>my dealings with many of them convince me that they do not, as long
>as there is a reluctance at the National level to acknowledge the
>actual state of affairs, there will be no incentive for local councils
>to acknowledge their own actual situations or to take the YPP
>seriously, and no way for outsiders to judge its effectiveness in any
>given council. The result will be that the program will seem to work
>in some councils, while being totally ineffective in others. Its real
>impact will remain unknown.
I think that if you get a copy of the Nashville _Banner_ or the other
daily in this town, you will see the YPP in FULL OPERATION. Let's
see....the Louisville _Courier-Journal_, the Detroit _Free-Press_, and
even the Boston _Globe_ all ran stories over the past seven months
about former BSA volunteers that GOT CAUGHT and are now doing time for
sexual misconduct (don't believe me...go to your library and ask for
copies of the papers starting from Feburary of this year forward!).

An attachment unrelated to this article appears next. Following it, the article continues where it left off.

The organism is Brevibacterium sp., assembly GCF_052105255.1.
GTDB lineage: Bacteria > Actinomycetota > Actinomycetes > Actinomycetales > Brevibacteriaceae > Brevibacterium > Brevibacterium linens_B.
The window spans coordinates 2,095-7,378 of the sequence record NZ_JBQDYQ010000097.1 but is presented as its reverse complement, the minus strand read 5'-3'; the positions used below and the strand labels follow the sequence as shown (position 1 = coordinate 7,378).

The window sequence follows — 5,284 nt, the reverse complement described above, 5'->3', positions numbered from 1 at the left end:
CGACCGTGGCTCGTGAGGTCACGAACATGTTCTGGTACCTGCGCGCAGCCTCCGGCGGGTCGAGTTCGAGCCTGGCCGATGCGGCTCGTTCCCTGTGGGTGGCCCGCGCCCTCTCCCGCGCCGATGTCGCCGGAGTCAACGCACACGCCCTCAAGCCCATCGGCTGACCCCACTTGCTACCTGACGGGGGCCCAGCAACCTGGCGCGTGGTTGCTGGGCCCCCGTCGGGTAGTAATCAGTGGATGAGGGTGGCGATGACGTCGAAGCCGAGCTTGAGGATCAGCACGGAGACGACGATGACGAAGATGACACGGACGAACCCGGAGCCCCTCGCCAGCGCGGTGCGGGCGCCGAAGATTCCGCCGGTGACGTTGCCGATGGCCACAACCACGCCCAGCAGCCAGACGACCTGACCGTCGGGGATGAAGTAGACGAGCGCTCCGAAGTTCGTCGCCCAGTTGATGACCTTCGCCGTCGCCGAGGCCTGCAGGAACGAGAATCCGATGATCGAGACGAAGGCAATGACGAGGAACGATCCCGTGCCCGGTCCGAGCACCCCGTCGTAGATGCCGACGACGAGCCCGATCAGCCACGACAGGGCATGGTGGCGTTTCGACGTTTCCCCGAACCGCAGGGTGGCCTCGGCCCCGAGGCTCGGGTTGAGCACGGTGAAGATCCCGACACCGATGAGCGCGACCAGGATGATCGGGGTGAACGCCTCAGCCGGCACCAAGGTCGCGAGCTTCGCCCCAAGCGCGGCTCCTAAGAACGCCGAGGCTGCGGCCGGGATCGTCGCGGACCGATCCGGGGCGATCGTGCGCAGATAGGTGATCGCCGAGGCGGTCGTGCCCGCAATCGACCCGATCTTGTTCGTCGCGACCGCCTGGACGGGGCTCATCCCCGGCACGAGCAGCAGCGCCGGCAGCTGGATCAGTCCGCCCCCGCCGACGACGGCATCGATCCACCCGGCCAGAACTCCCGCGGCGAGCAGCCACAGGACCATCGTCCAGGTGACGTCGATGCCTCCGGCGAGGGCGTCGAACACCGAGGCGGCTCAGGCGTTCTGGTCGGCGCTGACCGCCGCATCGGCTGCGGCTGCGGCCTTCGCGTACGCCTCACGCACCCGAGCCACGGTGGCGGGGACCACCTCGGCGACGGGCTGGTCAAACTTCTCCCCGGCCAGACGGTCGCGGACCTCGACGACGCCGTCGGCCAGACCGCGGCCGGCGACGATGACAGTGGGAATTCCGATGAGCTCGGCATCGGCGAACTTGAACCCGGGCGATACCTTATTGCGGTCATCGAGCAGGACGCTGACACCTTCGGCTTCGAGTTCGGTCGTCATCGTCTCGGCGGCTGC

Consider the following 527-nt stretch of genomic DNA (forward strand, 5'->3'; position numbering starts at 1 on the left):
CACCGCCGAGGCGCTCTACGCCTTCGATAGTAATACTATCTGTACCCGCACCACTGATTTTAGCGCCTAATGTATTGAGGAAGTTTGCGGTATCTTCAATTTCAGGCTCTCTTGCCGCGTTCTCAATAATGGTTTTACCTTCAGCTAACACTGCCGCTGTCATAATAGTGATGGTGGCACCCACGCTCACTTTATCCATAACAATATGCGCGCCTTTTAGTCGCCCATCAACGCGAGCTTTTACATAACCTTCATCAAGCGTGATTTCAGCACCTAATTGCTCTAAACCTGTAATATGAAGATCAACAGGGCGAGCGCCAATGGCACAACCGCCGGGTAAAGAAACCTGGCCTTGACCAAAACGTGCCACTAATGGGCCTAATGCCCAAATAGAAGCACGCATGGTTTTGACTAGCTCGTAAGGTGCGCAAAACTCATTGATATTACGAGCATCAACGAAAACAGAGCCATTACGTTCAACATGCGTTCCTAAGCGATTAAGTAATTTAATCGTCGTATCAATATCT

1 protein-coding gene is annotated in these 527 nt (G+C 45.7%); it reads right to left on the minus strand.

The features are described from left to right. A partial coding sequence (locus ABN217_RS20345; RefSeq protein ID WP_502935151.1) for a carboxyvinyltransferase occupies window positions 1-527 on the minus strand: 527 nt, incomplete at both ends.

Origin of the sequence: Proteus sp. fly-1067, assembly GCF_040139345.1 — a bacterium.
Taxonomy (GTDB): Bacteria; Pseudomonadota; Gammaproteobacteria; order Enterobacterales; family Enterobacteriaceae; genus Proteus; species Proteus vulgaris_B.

Therefore, I feel that the BSA is doing a good thing with the current
implementation of the YPP.
>Third, BSA, Inc.'s approach to public relations is a disaster in the
>making. People in the PR profession have known for quite a while
>that the best thing to do when a problem like this is uncovered in an
>organization is for that organization to make public EVERYTHING it can
>as quickly as possible. (See "Public Relations: The Profession And
>The Practice" by Craig E. Aronoff and Otis W. Bashin, 1983, Chapter
>15.) Allowing the bad news to dribble out creates the impression that
>the organization is hiding something, and undermines the credibility
>of later claims that the problem has been solved. The public doesn't
>expect perfection from any organization. What it does expect, and I
>think it has the right to expect, is that organizations will react
>honestly, acknowledge the truth, and try to fix problems to the best
>of their ability. That has not been BSA, Inc.'s, response.
Yes, I can agree with you here...but remember again, we are NOT
talking about the corporate body, but rather localized
instances...which MUST be answered and resolved LOCALLY!!!!
Therefore, yes, you are going to get some delays in getting all of the
information out...and there's some that you or me or anyone else not
directed involved HAS NO BUSINESS KNOWING. That has been the BSA's
>Blake Lewis's performance also left much to be desired. Without
>benefit of having seen the video (which tends to enhance the
>impressions conveyed by the text), my impression is that he evaded,
>prevaricated, and dissembled in a manner that could not have been